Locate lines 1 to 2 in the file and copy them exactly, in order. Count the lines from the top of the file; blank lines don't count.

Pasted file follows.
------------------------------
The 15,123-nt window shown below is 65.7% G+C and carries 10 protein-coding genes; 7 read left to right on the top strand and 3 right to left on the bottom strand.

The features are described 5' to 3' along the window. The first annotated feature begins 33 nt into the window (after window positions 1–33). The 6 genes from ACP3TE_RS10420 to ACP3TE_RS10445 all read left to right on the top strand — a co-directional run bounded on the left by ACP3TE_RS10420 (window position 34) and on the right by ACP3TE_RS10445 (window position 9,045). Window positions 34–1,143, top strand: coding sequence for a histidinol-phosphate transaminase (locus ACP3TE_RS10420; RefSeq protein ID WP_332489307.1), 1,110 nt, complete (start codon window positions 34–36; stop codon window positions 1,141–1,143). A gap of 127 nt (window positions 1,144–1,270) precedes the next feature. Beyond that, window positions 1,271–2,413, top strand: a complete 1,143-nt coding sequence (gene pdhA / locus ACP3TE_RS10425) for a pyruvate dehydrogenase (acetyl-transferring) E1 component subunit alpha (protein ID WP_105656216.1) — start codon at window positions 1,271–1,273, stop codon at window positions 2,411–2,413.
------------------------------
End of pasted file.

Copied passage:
The 15,123-nt window shown below is 65.7% G+C and carries 10 protein-coding genes; 7 read left to right on the top strand and 3 right to left on the bottom strand.

The features are described 5' to 3' along the window. The first annotated feature begins 33 nt into the window (after window positions 1–33). The 6 genes from ACP3TE_RS10420 to ACP3TE_RS10445 all read left to right on the top strand — a co-directional run bounded on the left by ACP3TE_RS10420 (window position 34) and on the right by ACP3TE_RS10445 (window position 9,045). Window positions 34–1,143, top strand: coding sequence for a histidinol-phosphate transaminase (locus ACP3TE_RS10420; RefSeq protein ID WP_332489307.1), 1,110 nt, complete (start codon window positions 34–36; stop codon window positions 1,141–1,143). A gap of 127 nt (window positions 1,144–1,270) precedes the next feature. Beyond that, window positions 1,271–2,413, top strand: a complete 1,143-nt coding sequence (gene pdhA / locus ACP3TE_RS10425) for a pyruvate dehydrogenase (acetyl-transferring) E1 component subunit alpha (protein ID WP_105656216.1) — start codon at window positions 1,271–1,273, stop codon at window positions 2,411–2,413.